What is your definition of wildlands and how do you think management of public lands leads to that definition? That is a component of the Re-Wilding Oregon Conference to be held at the Lake Creek Lodge in Camp Sherman on May 13. The all-day conference will feature panel discussions on desert and forest ecosystems, carnivores, native fish and the America the Beautiful Initiative, formerly known as the 30 by 30 Project. The Western Watersheds Project, Wolf Welcome Committee and Lake Creek Lodge are the main sponsors, along with numerous co-sponsors. The conference is open to the public.
What prompted the local presenters the Wolf Welcome Committee, Western Watersheds Project, and Sisters Trail Alliance to host such a gathering?
"We were talking about a proposed logging project up on Green Ridge, and Adam [Bronstein] and I were thinking, what if we had a whole coalition of people that were invested in imagining this forest re-wild, instead of each group doing their own little thing, envisioning a larger way to interact with the Forest Service," said Susan Price, Wolf Welcome Committee co-founder.
Sparks from local projects such as the Green Ridge Landscape Restoration project which includes various treatments such as thinning, logging and prescribed fire on the forests there, to larger, statewide issues such as mule deer population reductions, wolf recovery and watershed protections, have ignited concerns with not only the Sisters Ranger District but with the agency across the West.
The question of how effective thinning and forest restoration practices are in relation to just leaving things wild is under debate by many conservation organizations, along with whether these actions create the least amount of impact on an area.
"We are just posing the question, are these sorts of projects appropriate," said Adam Bronstein, Western Watersheds Project's director of Oregon and Nevada. "What are we doing and what do we want for the future of our forests?"
Though the Green Ridge project or other local issues may have been the spark, the Re-wilding Oregon Conference goes way beyond Central Oregon.
"We have people coming to present on the Klamath Dam removal and Molalla River restoration project," said Bronstein. "We'll have carnivore panels and we'll be talking about the 30 by 30 campaign, which is now called America the Beautiful Initiative, to protect 30% of the nation's lands and waters by 2030."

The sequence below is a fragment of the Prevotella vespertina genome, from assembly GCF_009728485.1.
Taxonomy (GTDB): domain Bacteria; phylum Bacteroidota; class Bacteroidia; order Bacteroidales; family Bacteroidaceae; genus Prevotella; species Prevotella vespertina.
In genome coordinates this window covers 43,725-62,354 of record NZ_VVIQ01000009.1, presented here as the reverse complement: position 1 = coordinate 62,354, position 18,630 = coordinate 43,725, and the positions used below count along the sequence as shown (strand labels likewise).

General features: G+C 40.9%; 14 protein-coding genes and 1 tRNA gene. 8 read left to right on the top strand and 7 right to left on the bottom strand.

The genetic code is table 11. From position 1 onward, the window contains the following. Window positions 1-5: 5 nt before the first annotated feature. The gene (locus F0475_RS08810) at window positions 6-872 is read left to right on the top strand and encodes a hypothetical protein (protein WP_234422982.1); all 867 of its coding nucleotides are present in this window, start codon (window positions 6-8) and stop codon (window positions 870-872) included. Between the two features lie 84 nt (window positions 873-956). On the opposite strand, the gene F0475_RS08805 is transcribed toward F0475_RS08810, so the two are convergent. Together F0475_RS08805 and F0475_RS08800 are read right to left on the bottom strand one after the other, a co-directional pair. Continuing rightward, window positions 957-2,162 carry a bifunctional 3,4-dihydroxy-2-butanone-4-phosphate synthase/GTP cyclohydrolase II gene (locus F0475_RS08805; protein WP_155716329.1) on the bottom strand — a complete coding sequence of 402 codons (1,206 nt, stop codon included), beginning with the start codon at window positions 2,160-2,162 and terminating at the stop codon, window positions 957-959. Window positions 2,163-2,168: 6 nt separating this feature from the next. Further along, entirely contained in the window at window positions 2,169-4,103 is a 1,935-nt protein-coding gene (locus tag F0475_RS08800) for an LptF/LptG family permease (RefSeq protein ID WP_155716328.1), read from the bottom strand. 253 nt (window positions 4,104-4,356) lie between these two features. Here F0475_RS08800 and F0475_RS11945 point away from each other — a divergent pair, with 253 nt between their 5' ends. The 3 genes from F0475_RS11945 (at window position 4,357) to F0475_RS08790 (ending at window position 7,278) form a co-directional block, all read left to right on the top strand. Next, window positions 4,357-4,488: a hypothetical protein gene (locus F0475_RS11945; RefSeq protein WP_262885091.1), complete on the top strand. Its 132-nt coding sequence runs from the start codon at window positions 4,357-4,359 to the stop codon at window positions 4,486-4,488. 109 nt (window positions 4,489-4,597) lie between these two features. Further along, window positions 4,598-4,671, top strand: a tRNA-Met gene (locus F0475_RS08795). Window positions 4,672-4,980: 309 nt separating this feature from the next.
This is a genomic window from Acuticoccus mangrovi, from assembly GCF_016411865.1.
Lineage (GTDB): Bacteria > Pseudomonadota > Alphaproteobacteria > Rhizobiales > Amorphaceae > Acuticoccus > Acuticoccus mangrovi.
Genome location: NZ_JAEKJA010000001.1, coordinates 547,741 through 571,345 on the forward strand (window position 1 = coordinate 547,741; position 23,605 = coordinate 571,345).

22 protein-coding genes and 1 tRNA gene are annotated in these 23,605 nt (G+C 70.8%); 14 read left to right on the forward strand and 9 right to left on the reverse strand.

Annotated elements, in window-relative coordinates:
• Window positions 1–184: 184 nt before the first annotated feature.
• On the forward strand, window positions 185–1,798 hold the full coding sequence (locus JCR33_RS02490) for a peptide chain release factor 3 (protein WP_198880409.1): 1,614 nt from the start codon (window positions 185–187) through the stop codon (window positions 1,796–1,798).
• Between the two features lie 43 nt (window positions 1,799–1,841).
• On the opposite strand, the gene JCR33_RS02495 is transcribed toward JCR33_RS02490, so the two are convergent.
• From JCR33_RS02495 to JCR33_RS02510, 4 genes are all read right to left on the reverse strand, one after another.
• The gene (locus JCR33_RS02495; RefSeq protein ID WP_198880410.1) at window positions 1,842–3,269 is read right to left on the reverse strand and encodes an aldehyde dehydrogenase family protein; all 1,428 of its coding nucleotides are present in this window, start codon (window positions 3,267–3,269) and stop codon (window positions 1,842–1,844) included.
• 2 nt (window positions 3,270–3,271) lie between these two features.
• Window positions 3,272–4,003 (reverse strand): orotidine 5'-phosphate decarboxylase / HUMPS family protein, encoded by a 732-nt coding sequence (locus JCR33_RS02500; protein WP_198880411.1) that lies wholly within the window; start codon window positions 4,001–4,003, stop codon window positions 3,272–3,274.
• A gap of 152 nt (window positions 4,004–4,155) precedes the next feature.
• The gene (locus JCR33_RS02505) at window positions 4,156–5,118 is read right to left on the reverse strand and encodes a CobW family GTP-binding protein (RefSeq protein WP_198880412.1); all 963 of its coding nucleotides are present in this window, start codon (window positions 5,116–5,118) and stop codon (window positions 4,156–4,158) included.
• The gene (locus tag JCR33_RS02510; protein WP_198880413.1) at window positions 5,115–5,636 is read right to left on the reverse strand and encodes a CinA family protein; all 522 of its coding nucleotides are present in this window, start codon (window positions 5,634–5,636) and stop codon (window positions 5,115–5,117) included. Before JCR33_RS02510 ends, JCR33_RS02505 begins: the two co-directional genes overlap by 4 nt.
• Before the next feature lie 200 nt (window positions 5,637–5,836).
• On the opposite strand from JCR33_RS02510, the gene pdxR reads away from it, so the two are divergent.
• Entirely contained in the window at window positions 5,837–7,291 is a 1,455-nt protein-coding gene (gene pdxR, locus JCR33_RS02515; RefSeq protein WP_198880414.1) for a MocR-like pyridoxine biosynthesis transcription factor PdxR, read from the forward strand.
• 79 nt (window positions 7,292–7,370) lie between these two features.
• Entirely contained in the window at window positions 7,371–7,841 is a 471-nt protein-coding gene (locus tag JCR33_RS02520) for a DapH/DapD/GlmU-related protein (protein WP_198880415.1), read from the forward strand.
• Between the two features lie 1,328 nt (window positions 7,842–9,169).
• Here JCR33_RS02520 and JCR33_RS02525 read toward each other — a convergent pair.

According to the Rewilding Institute's website, "Rewilding is comprehensive, often large-scale, conservation effort focused on restoring sustainable biodiversity and ecosystem health by protecting core wild/wilderness areas, providing connectivity between such areas, and protecting or reintroducing apex predators and highly interactive species (keystone species)."
On certain projects, this may include the reintroduction of a few key species such as wolves or beavers on ecosystems that are close to their natural state. This approach is both intriguing and complex, considering the diversity of uses on public lands.
With roughly 4% of Oregon as designated wilderness, there are still some opportunities with remnant roadless areas to be protected.
"We have to go beyond this now and turn to rewilding," said Bronstein. "A light touch here and there, then let Mother Nature take her course."
The Sisters Trail Alliance is one of the co-sponsors.
"We're really asking the questions at STA about what is our role as recreational users in biodiversity and preserving our natural and wild areas," said Scott Penzarella, Sisters Trail Alliance executive director.
"We are starting to see things a little differently about staying within a certain footprint, as opposed to constantly expanding, and creating access opportunities within that footprint," said Penzarella. "That to me is a critical component and is something we can expand upon and support in some of these re-wilding efforts."
The sponsors hope that this conference will not only inform people about wildlife and habitat issues, but also help to elevate the dialogue between different groups. "Once we start to make those connections and that societal shift, then the projects and work that our government can be doing in support of that will have support," said Bronstein. "That's our job."
Though public land management is centric to the discussions, private land concerns, especially with the return of wolves to the region, will also be a topic of conversation. "Our goal is to create a climate of peaceful coexistence, where wolves are welcomed by their human neighbors," said Price.